• For our onboarding, we should add a free trial option to go alongside each subscription type
  • We added pagination dots instead of using a loading screen for onboarding.
  • For our home screen, we redesigned some artifacts in order to have less confusion going on to what our users were looking at.
  • Adding a country select screen to be aware that not everyone is from the U.S
  • We also learned that when buying a book, our users would've liked a confirmation screen, telling them they bought it.
  • Change the 'profile select' screen to match something more familiar
  • Get rid of the tool tip because some things are self explanatory

Mid Fidelity

Our Mid-Fidelity came back stronger than our lower Fidelity but it lacked the polish of a higher fidelity wireframe.

Overall this design was praised for being easy to follow as well as being more 'friendly' in terms of its onboarding & searching features. However once we consulted with our instructors for a expert opinion, we realized that having a unified design system would be beneficial to us in terms of designing the interface.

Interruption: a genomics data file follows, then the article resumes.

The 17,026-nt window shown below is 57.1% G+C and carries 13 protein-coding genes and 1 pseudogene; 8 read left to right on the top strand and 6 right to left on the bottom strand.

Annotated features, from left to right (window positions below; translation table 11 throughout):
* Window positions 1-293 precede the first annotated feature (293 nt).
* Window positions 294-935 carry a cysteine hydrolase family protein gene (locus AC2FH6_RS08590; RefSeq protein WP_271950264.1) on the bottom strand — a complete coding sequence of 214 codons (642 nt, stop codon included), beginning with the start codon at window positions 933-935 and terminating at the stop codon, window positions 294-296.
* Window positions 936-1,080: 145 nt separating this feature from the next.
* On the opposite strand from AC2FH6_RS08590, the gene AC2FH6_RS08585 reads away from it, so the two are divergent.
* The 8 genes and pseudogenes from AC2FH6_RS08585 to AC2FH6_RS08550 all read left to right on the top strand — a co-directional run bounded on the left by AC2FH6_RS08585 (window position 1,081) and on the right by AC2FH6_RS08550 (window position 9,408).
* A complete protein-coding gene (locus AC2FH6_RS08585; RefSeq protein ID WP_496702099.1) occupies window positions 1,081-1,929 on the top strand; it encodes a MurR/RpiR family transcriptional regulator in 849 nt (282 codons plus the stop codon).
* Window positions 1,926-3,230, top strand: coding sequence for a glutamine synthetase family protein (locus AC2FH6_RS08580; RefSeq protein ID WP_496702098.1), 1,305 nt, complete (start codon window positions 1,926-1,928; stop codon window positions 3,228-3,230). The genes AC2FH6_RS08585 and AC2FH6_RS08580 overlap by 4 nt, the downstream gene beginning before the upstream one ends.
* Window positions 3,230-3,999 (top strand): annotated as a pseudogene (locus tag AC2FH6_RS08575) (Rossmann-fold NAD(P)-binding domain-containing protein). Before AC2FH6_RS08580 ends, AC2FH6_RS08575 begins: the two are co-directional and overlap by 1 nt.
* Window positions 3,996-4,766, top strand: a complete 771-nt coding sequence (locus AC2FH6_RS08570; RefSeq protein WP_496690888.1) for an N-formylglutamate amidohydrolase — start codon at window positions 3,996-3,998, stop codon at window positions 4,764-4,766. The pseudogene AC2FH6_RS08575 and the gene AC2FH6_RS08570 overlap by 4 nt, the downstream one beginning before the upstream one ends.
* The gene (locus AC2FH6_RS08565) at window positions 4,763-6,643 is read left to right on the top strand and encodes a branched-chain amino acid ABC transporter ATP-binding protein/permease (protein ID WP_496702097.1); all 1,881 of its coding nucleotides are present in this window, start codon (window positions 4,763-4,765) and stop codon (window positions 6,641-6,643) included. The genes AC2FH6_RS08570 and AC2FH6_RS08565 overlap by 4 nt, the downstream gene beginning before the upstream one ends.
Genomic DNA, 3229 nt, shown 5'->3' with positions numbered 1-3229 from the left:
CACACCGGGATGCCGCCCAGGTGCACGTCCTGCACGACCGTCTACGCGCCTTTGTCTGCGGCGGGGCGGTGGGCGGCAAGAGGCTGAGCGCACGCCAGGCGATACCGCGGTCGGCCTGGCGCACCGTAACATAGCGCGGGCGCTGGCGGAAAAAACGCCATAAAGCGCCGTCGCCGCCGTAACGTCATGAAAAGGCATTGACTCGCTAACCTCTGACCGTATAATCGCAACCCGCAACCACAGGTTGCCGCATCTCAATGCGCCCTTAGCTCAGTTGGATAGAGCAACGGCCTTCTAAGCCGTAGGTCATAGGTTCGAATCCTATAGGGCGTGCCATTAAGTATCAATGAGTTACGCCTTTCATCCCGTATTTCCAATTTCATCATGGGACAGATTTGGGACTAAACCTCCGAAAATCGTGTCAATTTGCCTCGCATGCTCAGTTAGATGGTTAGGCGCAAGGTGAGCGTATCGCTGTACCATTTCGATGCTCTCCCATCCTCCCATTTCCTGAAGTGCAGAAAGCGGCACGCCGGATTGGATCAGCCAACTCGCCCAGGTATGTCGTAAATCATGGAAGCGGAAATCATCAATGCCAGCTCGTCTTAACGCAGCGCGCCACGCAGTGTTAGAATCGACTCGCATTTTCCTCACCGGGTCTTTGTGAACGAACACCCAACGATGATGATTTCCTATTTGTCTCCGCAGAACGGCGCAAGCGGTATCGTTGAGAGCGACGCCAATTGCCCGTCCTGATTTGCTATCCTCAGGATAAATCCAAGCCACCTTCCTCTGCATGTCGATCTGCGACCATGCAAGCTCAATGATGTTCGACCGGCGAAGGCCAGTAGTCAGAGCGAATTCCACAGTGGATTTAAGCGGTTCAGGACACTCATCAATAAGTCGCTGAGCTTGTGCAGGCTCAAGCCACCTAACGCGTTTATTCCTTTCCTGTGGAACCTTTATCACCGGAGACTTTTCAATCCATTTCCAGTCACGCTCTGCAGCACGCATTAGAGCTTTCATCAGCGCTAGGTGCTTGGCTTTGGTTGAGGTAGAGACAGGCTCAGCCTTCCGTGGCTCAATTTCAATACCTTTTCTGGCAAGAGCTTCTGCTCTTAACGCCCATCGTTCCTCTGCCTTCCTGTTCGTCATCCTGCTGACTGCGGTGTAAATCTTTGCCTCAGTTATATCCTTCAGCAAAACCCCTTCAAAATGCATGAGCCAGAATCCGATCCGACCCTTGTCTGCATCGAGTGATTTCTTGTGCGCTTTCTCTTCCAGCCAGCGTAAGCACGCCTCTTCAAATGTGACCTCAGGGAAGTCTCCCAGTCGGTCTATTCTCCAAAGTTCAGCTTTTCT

High Fidelity

With our mid-fidelity being done, we didn't have enough time expand our vision for our high-fidelity concept. That being said, we decided to fully design a conceptual model as if it was a real app. I have to say, I'm proud of how this all turned out.


Onboarding for a New User in order to give a better understanding of features. It is smooth and friendlier to new users

Searching and sampling a book then going back to a book you recently played.

Buying a book in the kids section with a credit to show off the buying system

Lessons Learned